'Who Needs These Films, Anyway?'


I had only a passing interest in the violence that marred the July 12 premiere of "Boyz N the Hood" -- until I stepped inside a Huntington, N.Y., video store.

There I heard the only other customer tell the counter clerk abou police cars parked outside a cinema complex the night before. The clerk guessed that the customer passed the theater after a teen-ager was stabbed -- right after the showing of "Boyz N the Hood."

" 'Boyz N the Hood'? Never heard of it. What kind of movie is that?" the customer asked.

"It's a black film," the clerk said. Then, after noticing that I heard his comment, he added: "I mean it's a black film about gangs."

This racial distinction served as the fuel the customer needed. In a vitriolic tone, he proclaimed: "It figures. They should stop showing those movies. Trouble follows those movies wherever they go. Who needs those films anyway?"

Maybe it was because the clerk didn't respond that the #i customer decided to look over his shoulder to see me, a black woman, standing behind him. His self-ignited diatribe on black films came to a halt. I endured an uncomfortable silence before I rented my movie and departed.

Since this conversation, the question of "Who needs those films anyway?" has stayed with me. Did the customer ask this question in December when, at the showing of "The Godfather III" at a movie theater in Valley Stream, N.Y., one teen-ager lost his life and another an eye after shots were fired in the theater? Did he question the validity of movies by Italian directors? I don't think so.

Yet, I'm sure the man did not reach his conclusion in isolation. How could he when the media bombard the public with reported links between real violence and reel violence? Lately the link appears to be reserved for black movies. Remember how some predicted an outbreak of Watts-style violence once blacks saw Spike Lee's "Do The Right Thing"? It never happened.

True, two persons have died and more than 30 have been injured since the opening of "Boyz," but that's nothing compared to the Astor Place riot in 1849 -- when 22 persons died in a Manhattan rampage resulting from a rivalry between two Shakespearean actors and their fans. The incident prompted the Philadelphia Public Ledger to write: "There is now in our country, in New York City, what every good patriot has hitherto considered it his duty to deny -- a high class and a low class."

Classism is what the violence in theaters is all about -- how else can you explain violence being associated with a movie that has "Increase the Peace" as its credo? Movie theaters are filled with the same problems of violence that cross over into every other stratum of society.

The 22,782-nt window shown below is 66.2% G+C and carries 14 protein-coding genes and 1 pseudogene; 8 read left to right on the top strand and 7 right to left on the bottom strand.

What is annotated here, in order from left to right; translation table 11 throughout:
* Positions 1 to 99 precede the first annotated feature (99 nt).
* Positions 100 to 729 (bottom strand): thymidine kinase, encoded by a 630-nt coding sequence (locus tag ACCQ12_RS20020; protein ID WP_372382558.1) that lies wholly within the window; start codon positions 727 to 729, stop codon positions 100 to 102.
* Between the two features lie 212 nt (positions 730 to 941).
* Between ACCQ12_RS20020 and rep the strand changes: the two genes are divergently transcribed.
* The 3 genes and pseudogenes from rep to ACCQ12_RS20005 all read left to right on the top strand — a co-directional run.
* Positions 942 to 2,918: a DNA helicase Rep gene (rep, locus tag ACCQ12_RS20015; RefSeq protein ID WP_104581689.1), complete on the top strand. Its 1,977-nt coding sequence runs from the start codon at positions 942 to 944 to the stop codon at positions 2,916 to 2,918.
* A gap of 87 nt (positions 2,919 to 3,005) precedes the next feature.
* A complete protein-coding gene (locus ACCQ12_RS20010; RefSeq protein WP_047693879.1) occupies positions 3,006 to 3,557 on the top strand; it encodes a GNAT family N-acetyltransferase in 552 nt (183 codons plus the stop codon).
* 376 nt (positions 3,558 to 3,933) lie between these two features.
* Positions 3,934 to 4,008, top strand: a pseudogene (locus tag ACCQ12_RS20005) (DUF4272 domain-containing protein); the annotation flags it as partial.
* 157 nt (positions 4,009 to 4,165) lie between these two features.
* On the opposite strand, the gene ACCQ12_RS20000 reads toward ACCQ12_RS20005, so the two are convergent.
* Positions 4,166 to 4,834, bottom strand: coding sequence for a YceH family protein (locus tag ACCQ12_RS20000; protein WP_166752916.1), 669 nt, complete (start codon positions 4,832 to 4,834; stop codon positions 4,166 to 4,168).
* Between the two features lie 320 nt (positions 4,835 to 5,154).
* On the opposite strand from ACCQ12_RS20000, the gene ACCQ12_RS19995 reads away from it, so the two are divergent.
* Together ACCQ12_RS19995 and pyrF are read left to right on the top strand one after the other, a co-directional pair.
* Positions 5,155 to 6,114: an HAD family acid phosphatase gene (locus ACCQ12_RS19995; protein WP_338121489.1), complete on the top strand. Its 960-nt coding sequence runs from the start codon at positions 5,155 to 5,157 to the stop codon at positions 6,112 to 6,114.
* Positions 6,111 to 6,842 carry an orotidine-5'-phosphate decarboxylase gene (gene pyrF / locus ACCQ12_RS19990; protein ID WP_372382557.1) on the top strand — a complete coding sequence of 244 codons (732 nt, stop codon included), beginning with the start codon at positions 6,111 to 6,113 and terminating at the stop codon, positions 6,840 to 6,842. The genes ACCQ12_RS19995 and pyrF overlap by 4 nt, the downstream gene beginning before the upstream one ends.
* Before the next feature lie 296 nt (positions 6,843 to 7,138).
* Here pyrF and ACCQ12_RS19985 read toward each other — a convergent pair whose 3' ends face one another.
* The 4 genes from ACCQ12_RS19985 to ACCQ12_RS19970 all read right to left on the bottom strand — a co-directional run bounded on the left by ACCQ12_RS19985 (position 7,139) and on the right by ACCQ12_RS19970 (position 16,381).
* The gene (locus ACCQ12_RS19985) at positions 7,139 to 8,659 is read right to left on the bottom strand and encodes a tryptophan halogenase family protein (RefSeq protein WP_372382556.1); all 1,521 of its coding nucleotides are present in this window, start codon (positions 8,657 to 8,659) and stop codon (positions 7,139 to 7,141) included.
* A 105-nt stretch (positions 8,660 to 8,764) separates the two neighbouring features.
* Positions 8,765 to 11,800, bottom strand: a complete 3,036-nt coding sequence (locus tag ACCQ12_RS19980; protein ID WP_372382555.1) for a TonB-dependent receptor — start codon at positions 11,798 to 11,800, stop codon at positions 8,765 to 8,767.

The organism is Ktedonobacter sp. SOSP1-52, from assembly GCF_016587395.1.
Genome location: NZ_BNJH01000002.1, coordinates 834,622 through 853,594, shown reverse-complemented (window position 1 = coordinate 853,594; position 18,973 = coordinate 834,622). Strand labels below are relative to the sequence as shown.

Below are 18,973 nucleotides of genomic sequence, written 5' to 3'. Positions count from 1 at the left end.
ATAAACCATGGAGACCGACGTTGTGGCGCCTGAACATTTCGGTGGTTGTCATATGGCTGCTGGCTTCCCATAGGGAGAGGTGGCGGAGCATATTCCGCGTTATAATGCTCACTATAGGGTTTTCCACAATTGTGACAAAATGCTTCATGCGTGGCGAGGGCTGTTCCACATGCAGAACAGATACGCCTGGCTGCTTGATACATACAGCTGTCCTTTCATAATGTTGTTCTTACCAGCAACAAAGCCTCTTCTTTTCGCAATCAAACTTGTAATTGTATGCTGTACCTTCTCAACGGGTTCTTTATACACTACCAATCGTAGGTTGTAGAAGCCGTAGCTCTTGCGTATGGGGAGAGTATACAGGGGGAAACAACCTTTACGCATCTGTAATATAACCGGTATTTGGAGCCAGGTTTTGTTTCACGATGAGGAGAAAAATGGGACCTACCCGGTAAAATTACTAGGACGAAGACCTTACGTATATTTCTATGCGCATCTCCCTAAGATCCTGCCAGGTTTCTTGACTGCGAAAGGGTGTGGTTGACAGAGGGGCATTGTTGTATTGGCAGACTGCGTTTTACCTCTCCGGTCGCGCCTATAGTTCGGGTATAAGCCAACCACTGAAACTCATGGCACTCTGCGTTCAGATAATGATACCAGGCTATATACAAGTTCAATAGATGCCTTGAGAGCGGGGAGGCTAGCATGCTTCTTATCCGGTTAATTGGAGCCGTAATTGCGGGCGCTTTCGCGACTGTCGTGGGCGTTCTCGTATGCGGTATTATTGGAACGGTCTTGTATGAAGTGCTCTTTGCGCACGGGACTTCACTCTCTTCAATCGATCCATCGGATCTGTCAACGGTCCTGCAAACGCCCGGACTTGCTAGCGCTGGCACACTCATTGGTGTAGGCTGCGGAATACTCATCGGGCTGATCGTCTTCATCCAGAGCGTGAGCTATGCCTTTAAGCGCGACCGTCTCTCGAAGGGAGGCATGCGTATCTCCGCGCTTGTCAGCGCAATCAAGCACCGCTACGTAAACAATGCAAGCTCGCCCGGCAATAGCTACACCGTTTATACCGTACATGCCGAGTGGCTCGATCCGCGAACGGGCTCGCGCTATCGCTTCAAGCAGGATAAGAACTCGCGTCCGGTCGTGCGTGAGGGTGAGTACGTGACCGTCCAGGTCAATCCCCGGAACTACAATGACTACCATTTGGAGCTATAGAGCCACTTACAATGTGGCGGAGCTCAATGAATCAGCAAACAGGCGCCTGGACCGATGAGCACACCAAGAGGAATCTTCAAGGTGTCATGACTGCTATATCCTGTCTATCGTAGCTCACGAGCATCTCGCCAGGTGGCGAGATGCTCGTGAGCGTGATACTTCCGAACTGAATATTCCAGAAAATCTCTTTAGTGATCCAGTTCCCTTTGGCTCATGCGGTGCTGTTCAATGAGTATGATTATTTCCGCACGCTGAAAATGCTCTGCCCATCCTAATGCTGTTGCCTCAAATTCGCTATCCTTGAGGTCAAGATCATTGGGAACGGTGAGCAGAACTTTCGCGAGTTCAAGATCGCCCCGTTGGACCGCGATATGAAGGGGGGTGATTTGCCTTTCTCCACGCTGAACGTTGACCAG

People come to see "Boyz" with the belief that it is a movie tailored to their realities of street temptations, fatherless homes and incessant violence. So those accustomed to violence are no less likely to leave their weapons at home to see a movie than they are to leave their weapons behind to go to school, a shopping mall or to cruise in a car down a boulevard. The way they see it, you never know when you have to protect yourself from being "smoked," or killed.

And they are the ones who need movies like this one the most. Director John Singleton wrote a script with a strong anti-violence message. His main character transcends and eschews the drug-filled and violent trappings of his existence for the straight, college-bound, non-violent path that he is guided to by his father. The movie opens with the information that: "One out of every 22 black American males will be murdered each year. Most will die at the hands of another black male."

"Boyz" is a movie about how one avoids becoming a part of that statistic. Upon seeing "Boyz," I was struck by the lack of overt violence in the movie, especially compared to "Terminator 2," a movie with a much higher body count. And, curiously, "Boyz," is currently grossing more per screen -- $5,170 per screen compared to $4,520 -- than "Terminator 2." That reflects the demand for black films, which continue to be cramped and ghettoized in distribution. ("Boyz" is currently showing in just 920 theaters to 2,289 theaters for "Terminator 2.")

Despite theater ghettoization, the financial success of black movies such as "Boyz" answers the video-store customer's question of "Who needs those films anyway?" I'd like to think that the gun- and knife-toting moviegoers who ruined the film's opening have since learned something from watching it, which might explain why the incidents of violence have died out after one week.

One of the more poignant scenes in the movie occurs when "gangsta" rapper Ice Cube, whose portrayal of the criminal Doughboy stands out as one of the best in the film, voices his failure to understand why no one cares about the senseless killings surrounding him. "Either they don't know, don't show or don't care about what's goin' on in the hood," he concluded.

It's when people such as the video-store customer start caring about what's happening in Doughboy's hood that we will find some end to the violence that dares to seep into our arena of escapism -- the movie theater. Unfortunately, the trend is still to ignore what's happening in the hood, or neighborhood of the disenfranchised, until their problems cross over into the different hood of the movie theater.

Susan Howard wrote this commentary for Newsday.

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